• Ultrasonic Injection Moulding
In the field of replication of micro parts (parts containing micro features whose weight is below 1g) the development of new plasticizing solutions starts to be noticed. Current micro injection moulding machines use two stage systems, which allow a separation of the plasticizing phase via extrusion and the injection phase via a stamper. For precise injection of few grams of melt for moulding micro parts, plasticizing by means of ultrasonic energy emerges as a new alternative [3]. Ultrasonic injection moulding machines utilize ultrasound energy to enable the transition from granule to melt in a homogenous manner throughout the plasticizing unit. Thus, the residence time of the melt is reduced to a minimum, which is advantageous when working with materials prone to degradation by the process temperature and/or shear. Overall, this is a totally new concept of injection moulding, which requires new strategies for process control as well. Let’s see how this technology develops, but it looks certainly promising in businesses, such as healthcare and watch manufacturing for instances.
  • Inverse screw injection moulding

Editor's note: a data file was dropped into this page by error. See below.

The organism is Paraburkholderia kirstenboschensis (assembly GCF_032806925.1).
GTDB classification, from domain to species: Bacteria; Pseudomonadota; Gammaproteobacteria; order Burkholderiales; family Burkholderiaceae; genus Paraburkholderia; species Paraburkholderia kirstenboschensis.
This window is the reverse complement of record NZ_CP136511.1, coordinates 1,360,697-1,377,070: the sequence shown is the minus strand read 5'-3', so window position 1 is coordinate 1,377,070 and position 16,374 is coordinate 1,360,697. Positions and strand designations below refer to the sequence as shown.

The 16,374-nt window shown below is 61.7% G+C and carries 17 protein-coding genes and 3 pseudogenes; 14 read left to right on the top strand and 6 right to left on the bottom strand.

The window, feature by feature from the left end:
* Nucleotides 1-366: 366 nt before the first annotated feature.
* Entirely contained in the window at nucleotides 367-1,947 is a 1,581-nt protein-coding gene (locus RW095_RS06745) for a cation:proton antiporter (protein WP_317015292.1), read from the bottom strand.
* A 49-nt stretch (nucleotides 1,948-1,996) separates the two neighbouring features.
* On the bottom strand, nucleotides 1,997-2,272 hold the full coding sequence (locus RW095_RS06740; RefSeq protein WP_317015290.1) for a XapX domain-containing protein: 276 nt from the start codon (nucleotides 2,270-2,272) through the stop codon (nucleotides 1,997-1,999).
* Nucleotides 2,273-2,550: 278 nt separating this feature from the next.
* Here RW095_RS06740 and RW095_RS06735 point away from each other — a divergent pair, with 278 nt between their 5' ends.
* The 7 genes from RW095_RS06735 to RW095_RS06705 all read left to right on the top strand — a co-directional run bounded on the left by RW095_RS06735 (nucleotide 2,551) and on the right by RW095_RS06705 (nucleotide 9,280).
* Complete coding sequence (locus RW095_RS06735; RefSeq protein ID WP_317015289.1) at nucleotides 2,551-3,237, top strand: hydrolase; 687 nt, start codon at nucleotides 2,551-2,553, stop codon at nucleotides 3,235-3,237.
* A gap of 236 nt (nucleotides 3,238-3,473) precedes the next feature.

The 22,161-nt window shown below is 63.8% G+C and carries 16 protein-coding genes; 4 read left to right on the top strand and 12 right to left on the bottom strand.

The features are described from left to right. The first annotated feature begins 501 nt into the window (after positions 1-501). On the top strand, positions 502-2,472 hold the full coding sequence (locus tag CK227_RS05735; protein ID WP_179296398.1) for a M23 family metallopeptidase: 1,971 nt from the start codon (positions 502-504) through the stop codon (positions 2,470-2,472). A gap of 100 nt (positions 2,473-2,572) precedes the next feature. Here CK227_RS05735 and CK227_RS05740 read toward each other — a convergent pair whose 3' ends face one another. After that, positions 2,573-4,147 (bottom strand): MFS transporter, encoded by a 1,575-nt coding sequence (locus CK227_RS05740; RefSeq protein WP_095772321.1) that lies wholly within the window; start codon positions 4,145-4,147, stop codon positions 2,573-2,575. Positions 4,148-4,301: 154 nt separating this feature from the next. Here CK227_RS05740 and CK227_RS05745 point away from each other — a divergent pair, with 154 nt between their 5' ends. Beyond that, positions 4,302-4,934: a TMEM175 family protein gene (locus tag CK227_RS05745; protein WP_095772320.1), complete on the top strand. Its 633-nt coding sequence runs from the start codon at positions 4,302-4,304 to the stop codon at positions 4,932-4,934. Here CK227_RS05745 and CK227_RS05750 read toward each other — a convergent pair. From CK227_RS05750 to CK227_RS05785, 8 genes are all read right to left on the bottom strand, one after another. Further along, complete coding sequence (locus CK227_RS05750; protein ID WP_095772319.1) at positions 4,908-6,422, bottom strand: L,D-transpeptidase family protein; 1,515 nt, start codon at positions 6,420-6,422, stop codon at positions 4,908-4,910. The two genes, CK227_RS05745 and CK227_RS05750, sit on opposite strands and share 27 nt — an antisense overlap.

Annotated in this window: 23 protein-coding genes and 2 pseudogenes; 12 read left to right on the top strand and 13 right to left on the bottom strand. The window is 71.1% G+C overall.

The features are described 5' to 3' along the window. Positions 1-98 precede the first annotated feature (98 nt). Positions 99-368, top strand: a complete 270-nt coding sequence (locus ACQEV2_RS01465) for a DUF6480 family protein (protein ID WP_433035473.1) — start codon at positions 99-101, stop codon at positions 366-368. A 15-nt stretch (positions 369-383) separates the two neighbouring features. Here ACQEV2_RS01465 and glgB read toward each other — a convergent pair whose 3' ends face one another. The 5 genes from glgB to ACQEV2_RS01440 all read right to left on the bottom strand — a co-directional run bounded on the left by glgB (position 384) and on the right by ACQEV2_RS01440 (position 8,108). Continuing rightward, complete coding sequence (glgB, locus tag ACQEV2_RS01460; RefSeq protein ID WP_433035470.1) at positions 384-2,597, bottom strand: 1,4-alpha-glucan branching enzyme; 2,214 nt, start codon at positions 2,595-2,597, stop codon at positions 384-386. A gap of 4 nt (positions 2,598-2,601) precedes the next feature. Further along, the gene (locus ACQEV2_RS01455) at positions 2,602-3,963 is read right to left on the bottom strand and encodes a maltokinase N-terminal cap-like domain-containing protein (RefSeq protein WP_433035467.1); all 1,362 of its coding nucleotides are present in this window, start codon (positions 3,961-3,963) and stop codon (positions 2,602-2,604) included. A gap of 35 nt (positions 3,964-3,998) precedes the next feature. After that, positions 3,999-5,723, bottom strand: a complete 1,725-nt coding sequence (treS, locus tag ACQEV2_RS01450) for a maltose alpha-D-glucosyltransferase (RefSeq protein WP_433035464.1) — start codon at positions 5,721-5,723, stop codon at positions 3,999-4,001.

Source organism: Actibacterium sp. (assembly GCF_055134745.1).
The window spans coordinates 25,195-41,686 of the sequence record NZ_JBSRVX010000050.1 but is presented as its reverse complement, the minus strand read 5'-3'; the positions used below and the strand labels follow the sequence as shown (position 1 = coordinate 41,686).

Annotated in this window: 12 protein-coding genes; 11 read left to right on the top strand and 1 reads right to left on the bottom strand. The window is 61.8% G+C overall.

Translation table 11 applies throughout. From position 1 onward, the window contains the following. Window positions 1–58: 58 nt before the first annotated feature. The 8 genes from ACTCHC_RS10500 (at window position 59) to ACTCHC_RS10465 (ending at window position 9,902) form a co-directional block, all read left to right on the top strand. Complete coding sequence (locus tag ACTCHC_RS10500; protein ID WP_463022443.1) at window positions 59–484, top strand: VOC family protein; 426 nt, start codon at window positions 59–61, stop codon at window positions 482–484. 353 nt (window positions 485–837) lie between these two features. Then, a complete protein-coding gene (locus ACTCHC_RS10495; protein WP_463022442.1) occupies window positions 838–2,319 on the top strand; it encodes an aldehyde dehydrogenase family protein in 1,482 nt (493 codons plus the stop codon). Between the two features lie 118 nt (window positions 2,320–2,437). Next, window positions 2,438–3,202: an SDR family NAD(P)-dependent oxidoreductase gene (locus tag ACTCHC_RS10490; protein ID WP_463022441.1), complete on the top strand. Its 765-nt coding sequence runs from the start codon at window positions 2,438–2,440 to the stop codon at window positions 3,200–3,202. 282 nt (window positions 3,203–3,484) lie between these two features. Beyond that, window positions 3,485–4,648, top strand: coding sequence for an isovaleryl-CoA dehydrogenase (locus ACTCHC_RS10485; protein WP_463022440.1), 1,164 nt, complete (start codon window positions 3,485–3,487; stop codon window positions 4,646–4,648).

Finally, plasticizing small melt amounts can also be realized by a new concept based on an inverse screw system (see Figure 2 below) [4]. The main difference to current injection moulding reciprocating screws can be found in the internal structure of the inverse screw: the screw flights for conveying the polymer pellets into melt are part of the cylinder. Using this internal structure sufficient space for processing standard pellets in the feeding section can be accomplished. Furthermore, the diameter of the plunger is reduced. This plunger is placed coaxially within the cylinder. The main advantage of this design is to have the melting benefits of a reciprocating screw combined with the precision of a plunger during injection. This system was already tested for several commodities and engineering thermoplastics. Benefits include shorter residence times and precise repeatability, which makes this system also a promising development partner in the manufacture of high precision parts.


Figure 2: Schematic representation of the inverse screw unit [4].







The above mentioned systems are the pioneers who set foot on the ground of new injection moulding innovations and they will be niche players. In the field of microreplication more and faster movements can be seen in terms of completely new developments that totally disrupt well-known plasticizing systems. Let’s see what will be presented at the K show this year in Düsseldorf.
Greetings and until soon!
Herwig
Literature:
[1] Z. Tadmor: Fundamentals of plasticating extrusion. I. A theoretical model for melting; Polymer Engineering& Science, Vol. 6, 1966
[2] B. Praher et al.: Non-invasive Ultrasound Based Temperature Measurements at Reciprocating Screw Plastication Units: Methodology and Applications, PPS-30, 2014
[3] Ultrasion S.L.  (http://ultrasion.eu/)
[4] Ch. Hopmann et al.: New plasticizing process for increased precision and reduced residence times in injection moulding of micro parts, CIRP Journal of Manufacturing Science and Technology, 2015